Entertaining, Funny, Great music & band, Quirky, Fun
See it if
you're Latino and/or love the Buena Vista Social Club-era of Latin music & performers; well-performed in a pretty silly narrative setup.
Don't See it if
you're expecting a straight concert or cabaret, don't like puppets or things bilingual; no Spanish ok, but you'll miss much humor & flavor
In front of a bandstand set that could well be Ricky Ricardo’s Tropicana, a caped, over-the-top Archangel (the very funny Manuel Morán) meets, greets & interacts with the new “arrivals” that have been shepherded into the comfortable bleacher seats in front of him, after bell chimes & "now boarding" announcements have made it clear that the present locale is a heavenly if glitzy limbo.
La Gloria — or the Glory — refers not just to fame, but to the Divine, and it's soon explained that God, bored & often grumpy in His celestial eternity, is only soothed by music, specifically the boleros, rhumbas & mambos of Puerto Rico & Cuba, but most especially of the Sonora Matancera era.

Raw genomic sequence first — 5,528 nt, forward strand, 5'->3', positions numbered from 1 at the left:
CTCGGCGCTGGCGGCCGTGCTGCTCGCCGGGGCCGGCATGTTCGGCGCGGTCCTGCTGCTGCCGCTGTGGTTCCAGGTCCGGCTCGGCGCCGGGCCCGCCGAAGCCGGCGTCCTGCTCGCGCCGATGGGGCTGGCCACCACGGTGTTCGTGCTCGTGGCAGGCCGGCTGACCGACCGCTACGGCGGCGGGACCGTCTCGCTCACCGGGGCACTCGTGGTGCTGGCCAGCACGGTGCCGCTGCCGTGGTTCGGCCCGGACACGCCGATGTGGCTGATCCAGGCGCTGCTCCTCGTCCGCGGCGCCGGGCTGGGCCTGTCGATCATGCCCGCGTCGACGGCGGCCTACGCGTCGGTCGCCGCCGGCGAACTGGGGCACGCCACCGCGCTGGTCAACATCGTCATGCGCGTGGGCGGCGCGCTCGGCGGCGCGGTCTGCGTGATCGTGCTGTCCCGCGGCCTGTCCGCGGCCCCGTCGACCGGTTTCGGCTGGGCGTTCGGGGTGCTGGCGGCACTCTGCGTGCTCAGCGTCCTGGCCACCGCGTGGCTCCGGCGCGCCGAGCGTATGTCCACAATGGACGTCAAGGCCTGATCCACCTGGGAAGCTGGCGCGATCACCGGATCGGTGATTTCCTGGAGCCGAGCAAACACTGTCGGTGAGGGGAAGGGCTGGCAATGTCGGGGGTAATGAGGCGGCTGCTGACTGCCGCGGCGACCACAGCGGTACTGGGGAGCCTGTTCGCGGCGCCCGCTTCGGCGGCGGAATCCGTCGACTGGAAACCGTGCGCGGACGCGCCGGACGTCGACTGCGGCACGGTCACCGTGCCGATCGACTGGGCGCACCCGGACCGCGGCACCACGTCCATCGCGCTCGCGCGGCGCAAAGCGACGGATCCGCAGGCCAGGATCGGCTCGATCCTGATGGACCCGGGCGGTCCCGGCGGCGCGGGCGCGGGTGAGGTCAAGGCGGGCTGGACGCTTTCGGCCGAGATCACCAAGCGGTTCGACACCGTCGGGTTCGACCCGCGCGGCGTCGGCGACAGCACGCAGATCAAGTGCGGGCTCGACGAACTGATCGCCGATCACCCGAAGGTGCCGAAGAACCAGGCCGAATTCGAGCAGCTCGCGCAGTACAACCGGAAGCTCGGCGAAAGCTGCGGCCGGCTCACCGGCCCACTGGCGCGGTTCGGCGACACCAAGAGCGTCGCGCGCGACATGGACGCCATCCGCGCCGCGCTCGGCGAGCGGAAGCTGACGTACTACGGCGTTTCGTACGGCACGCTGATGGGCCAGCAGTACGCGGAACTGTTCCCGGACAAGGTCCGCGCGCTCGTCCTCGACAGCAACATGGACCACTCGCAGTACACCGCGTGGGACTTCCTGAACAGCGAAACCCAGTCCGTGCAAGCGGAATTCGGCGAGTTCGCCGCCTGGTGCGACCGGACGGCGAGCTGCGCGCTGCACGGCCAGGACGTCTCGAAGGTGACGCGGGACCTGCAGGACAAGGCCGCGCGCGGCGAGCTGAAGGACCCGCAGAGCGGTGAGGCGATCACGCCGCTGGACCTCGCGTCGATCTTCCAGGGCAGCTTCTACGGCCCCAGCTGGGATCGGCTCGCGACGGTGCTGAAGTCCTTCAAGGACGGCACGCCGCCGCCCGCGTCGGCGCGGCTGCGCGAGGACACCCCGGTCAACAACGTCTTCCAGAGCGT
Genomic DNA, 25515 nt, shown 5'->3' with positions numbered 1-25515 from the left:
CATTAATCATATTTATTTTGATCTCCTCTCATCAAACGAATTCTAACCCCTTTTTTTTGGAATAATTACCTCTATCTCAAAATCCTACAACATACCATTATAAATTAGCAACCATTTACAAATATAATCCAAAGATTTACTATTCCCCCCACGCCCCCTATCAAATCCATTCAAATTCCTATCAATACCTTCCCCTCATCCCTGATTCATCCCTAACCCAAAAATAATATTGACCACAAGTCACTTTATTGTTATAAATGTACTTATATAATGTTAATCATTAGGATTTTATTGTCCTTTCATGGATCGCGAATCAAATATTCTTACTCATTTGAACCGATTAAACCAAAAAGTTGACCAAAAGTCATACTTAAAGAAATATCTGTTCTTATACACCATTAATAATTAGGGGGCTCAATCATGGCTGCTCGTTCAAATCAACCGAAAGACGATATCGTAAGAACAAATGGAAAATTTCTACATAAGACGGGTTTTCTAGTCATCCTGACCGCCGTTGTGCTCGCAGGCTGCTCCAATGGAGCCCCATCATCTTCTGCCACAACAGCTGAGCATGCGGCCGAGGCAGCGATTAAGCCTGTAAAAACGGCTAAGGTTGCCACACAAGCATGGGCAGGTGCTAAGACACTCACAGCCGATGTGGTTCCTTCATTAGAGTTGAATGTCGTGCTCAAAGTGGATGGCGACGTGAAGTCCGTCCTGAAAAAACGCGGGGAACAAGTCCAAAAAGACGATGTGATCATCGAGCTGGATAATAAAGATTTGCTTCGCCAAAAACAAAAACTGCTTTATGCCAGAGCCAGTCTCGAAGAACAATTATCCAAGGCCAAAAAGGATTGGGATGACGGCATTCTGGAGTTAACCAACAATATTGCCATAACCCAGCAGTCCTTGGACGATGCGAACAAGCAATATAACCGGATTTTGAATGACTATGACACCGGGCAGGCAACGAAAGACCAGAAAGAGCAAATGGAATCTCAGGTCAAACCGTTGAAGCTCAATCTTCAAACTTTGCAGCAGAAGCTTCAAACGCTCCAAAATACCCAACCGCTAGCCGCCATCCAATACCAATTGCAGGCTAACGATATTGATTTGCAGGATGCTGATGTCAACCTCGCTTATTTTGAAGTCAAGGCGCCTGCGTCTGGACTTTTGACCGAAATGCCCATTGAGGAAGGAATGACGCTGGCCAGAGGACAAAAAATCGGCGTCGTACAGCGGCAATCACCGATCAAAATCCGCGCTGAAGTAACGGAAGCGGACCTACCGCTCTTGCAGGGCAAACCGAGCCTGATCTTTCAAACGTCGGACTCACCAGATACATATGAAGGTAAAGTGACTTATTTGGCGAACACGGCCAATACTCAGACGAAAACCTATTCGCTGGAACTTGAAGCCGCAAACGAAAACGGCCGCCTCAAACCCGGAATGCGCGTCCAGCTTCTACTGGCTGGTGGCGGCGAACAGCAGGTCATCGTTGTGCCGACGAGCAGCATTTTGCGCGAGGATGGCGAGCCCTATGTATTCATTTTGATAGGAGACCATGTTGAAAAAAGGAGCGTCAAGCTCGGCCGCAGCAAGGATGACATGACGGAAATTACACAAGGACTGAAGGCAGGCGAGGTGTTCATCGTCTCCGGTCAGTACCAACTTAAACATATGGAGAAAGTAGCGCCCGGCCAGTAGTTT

The souls (and strangely, puppets) of Myrta Silva & Daniel Santos by turns bicker, entertain & annoy the offstage Almighty, until Celia Cruz arrives from the ether to remind all that to sing is to be alive.
The veteran singers Jeannie Sol, Mario Mattei and Lina Sarello are fine, but the good-looking dancers Daniel Fetecua and Milteri Tucker are sadly disappointing, the weakest link in this otherwise energetic tribute.
Though La Gloria may have problems, it’s hard to knock much about the Teatro SEA (Society of Educational Arts), whose educational outreach in the Latino community and work with children and Latino children's Theatre is so vital and important, and should be supported, so go: good music, a great band, weird puppets, over-the-top costumes, a wine bar with Cuban tapas, audience dancing onstage after — and two fine art gallery exhibits; fun.